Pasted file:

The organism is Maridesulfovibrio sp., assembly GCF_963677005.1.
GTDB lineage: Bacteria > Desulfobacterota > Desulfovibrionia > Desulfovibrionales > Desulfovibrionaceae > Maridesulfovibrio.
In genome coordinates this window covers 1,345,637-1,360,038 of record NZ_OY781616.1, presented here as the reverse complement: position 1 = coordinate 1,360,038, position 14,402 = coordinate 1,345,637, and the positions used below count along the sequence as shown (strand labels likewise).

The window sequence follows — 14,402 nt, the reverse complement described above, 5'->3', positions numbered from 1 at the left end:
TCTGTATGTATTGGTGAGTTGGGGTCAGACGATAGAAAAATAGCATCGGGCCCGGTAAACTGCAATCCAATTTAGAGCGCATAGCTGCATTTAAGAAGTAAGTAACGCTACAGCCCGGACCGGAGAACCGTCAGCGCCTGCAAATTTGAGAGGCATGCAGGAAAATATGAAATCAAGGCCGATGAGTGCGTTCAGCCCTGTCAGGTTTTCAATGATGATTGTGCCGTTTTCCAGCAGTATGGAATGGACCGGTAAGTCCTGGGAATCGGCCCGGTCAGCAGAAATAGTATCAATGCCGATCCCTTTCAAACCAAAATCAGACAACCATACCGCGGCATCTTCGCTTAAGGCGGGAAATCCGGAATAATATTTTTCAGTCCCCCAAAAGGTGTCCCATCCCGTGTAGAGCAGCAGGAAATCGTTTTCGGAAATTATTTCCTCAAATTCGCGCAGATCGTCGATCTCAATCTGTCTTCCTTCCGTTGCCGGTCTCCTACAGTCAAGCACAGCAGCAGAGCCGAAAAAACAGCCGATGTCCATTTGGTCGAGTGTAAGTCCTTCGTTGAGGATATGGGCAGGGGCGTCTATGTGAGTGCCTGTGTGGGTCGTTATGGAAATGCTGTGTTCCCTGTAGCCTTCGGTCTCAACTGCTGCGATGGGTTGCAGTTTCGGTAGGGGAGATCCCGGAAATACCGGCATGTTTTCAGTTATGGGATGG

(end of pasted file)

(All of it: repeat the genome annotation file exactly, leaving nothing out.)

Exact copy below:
The organism is Maridesulfovibrio sp., assembly GCF_963677005.1.
GTDB lineage: Bacteria > Desulfobacterota > Desulfovibrionia > Desulfovibrionales > Desulfovibrionaceae > Maridesulfovibrio.
In genome coordinates this window covers 1,345,637-1,360,038 of record NZ_OY781616.1, presented here as the reverse complement: position 1 = coordinate 1,360,038, position 14,402 = coordinate 1,345,637, and the positions used below count along the sequence as shown (strand labels likewise).

The window sequence follows — 14,402 nt, the reverse complement described above, 5'->3', positions numbered from 1 at the left end:
TCTGTATGTATTGGTGAGTTGGGGTCAGACGATAGAAAAATAGCATCGGGCCCGGTAAACTGCAATCCAATTTAGAGCGCATAGCTGCATTTAAGAAGTAAGTAACGCTACAGCCCGGACCGGAGAACCGTCAGCGCCTGCAAATTTGAGAGGCATGCAGGAAAATATGAAATCAAGGCCGATGAGTGCGTTCAGCCCTGTCAGGTTTTCAATGATGATTGTGCCGTTTTCCAGCAGTATGGAATGGACCGGTAAGTCCTGGGAATCGGCCCGGTCAGCAGAAATAGTATCAATGCCGATCCCTTTCAAACCAAAATCAGACAACCATACCGCGGCATCTTCGCTTAAGGCGGGAAATCCGGAATAATATTTTTCAGTCCCCCAAAAGGTGTCCCATCCCGTGTAGAGCAGCAGGAAATCGTTTTCGGAAATTATTTCCTCAAATTCGCGCAGATCGTCGATCTCAATCTGTCTTCCTTCCGTTGCCGGTCTCCTACAGTCAAGCACAGCAGCAGAGCCGAAAAAACAGCCGATGTCCATTTGGTCGAGTGTAAGTCCTTCGTTGAGGATATGGGCAGGGGCGTCTATGTGAGTGCCTGTGTGGGTCGTTATGGAAATGCTGTGTTCCCTGTAGCCTTCGGTCTCAACTGCTGCGATGGGTTGCAGTTTCGGTAGGGGAGATCCCGGAAATACCGGCATGTTTTCAGTTATGGGATGG